Category: VC Post of the Day
I loved Bijan Sabet’s (Spark) post today titled Patience & Persistence. In it, he talks about how OMGPOP’s new game Draw Something is blowing up after nearly four years of making some, but not a ton, of progress. He starts out strong:
“When you go to a tech meetup, tech party, or read tech headlines, it’s easy to get swept away into thinking things are soaring for a number of startups. Company xyz now has a zillion users, another company just went viral, overnight sensation, etc. It’s easy to fall in love with those headlines or worse, it’s easy to be distracted. The truth of the matter is that it hardly ever goes straight up and to the right.”
Go read the post to hear the story. This is very consistent with our view at Foundry Group that it often takes up to three years for a new company to figure out where the magic is going to be. As investors, we are very patient through those first three years, keeping the burn rate low but continuing to fund by ourselves if necessary as long as we believe in the entrepreneur. One of the reasons we love working with Bijan and his partners at Spark is because they share this point of view.
Remember – it can take a long time. Be patient. And persistent.
Fred Wilson (USV) and Joanne Wilson (Gotham Gal) have the two best posts up today. Each one involved another person.
Fred’s post – The Management Team – Guest Post By Jerry Colonna – is by – wait for it – Jerry Colonna. If you don’t know Jerry, you are missing out. Jerry was Fred’s partner at Flatiron Partners and an amazing VC in the 1990’s. I had the joy of being on several boards with Jerry and can’t think of anyone I’ve ever worked with who understands people better. Jerry’s post wraps up Fred’s MBA Monday series on the management team and is a dynamite finish to an excellent post.
Not to be outdone, Joanne Wilson has a great post up titled Caren Maio, Nest.io, Woman Entrepreneur. It’s part of Joanne’s Women Entrepreneur Monday’s series and highlights Caren Maio, CEO of Nest.io, and a member of the first TechStars New York program. Caren is spectacular and Joanne does a nice job of explaining Nest.io while shining a bright light on the awesomeness that is Caren.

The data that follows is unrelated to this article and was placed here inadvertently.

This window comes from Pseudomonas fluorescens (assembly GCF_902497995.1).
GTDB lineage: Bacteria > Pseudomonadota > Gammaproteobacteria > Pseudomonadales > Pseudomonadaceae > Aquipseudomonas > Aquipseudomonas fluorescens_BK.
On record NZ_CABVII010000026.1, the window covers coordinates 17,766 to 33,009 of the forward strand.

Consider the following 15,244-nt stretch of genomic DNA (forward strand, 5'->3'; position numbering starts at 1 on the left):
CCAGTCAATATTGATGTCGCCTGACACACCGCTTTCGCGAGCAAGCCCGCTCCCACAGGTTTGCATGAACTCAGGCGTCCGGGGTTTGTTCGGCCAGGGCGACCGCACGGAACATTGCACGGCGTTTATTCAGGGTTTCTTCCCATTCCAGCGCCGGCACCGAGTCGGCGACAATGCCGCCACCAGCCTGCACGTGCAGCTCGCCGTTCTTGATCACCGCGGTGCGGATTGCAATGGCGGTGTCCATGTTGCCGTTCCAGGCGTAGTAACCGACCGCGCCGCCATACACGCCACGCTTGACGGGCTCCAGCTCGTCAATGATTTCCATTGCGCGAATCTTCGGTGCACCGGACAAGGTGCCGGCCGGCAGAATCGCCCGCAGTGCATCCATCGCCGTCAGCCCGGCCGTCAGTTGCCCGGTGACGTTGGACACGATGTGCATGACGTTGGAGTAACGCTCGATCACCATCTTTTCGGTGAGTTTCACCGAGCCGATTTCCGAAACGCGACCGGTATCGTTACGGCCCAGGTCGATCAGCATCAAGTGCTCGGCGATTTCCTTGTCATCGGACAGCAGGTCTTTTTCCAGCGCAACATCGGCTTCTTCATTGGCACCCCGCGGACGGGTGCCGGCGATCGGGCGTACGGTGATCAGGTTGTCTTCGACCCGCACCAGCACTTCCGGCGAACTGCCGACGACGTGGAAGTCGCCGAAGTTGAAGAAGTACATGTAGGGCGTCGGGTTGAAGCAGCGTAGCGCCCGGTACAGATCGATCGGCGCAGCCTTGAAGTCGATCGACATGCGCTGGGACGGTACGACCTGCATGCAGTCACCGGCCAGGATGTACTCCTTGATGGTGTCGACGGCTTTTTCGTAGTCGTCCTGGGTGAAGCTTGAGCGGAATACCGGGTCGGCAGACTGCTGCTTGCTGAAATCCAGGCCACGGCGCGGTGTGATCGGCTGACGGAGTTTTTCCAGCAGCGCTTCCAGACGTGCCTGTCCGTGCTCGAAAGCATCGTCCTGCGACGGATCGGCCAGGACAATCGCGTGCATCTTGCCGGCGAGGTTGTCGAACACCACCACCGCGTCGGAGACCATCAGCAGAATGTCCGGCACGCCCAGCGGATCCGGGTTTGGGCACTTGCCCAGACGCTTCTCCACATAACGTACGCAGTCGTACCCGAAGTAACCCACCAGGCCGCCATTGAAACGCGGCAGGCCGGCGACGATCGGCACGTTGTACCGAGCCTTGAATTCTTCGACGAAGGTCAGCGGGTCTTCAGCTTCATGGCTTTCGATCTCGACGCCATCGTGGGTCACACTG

There’s a beautiful post up today by Charlie O’Donnell (First Round) titled The Race is Long. It starts out:
“Jordan Williamson, the Stanford kicker who missed three field goals in the Fiesta Bowl, will wake up today and feel like crap. Tomorrow, he’ll wake up and still feel like crap, but a little less… and a little less the day after that, and less the day after that.
His Stanford e-mail is undoubtedly filled with two things… love and hate. If there ever was a moment in someone’s life where you get to find out who your real friends are, this will be it.”
As we start a new year, Charlie riffs nicely on important lessons that come out of a failure. Powerful stuff – and a great way to start the day.
Brooks describes the Haimish line through a description “I know only one word to describe what the simpler camps had and the more luxurious camps lacked: haimish. It’s a Yiddish word that suggests warmth, domesticity and unpretentious conviviality. It occurred to me that when we moved from a simple camp to a more luxurious camp, we crossed an invisible Haimish Line. The simpler camps had it, the more comfortable ones did not.”
I spend a lot of time on both sides of the Haimish line and – as Mark says – much prefer being on the same side that Brooks describes as “the simpler camps.” Mark gives a ton of examples of how he does this as a VC, including going to SxSW, visiting companies at their offices (rather than having them come to him), participating in TechStars, having dinner with entrepreneurs, and his accelerator LaunchPad LA.